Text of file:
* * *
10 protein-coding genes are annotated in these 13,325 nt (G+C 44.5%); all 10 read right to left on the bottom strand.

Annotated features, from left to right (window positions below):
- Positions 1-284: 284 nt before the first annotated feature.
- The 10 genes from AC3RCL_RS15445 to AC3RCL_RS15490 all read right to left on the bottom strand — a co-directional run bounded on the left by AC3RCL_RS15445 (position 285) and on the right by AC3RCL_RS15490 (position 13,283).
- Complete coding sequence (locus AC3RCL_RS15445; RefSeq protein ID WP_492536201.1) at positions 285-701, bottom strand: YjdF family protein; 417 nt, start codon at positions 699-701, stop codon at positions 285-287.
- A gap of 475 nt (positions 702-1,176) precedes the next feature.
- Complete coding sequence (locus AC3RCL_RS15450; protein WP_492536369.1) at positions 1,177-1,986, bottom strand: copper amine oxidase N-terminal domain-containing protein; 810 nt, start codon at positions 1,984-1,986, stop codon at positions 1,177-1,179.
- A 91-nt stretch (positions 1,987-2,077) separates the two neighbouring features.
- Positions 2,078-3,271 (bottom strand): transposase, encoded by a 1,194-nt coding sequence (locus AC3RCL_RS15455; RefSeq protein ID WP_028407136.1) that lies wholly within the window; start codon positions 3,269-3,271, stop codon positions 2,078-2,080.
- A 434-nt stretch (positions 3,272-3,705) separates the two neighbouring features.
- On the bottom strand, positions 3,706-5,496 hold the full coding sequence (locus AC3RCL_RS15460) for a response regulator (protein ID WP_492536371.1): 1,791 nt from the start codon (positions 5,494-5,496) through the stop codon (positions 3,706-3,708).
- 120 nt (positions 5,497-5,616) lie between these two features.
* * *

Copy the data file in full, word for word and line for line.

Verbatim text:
10 protein-coding genes are annotated in these 13,325 nt (G+C 44.5%); all 10 read right to left on the bottom strand.

Annotated features, from left to right (window positions below):
- Positions 1-284: 284 nt before the first annotated feature.
- The 10 genes from AC3RCL_RS15445 to AC3RCL_RS15490 all read right to left on the bottom strand — a co-directional run bounded on the left by AC3RCL_RS15445 (position 285) and on the right by AC3RCL_RS15490 (position 13,283).
- Complete coding sequence (locus AC3RCL_RS15445; RefSeq protein ID WP_492536201.1) at positions 285-701, bottom strand: YjdF family protein; 417 nt, start codon at positions 699-701, stop codon at positions 285-287.
- A gap of 475 nt (positions 702-1,176) precedes the next feature.
- Complete coding sequence (locus AC3RCL_RS15450; protein WP_492536369.1) at positions 1,177-1,986, bottom strand: copper amine oxidase N-terminal domain-containing protein; 810 nt, start codon at positions 1,984-1,986, stop codon at positions 1,177-1,179.
- A 91-nt stretch (positions 1,987-2,077) separates the two neighbouring features.
- Positions 2,078-3,271 (bottom strand): transposase, encoded by a 1,194-nt coding sequence (locus AC3RCL_RS15455; RefSeq protein ID WP_028407136.1) that lies wholly within the window; start codon positions 3,269-3,271, stop codon positions 2,078-2,080.
- A 434-nt stretch (positions 3,272-3,705) separates the two neighbouring features.
- On the bottom strand, positions 3,706-5,496 hold the full coding sequence (locus AC3RCL_RS15460) for a response regulator (protein ID WP_492536371.1): 1,791 nt from the start codon (positions 5,494-5,496) through the stop codon (positions 3,706-3,708).
- 120 nt (positions 5,497-5,616) lie between these two features.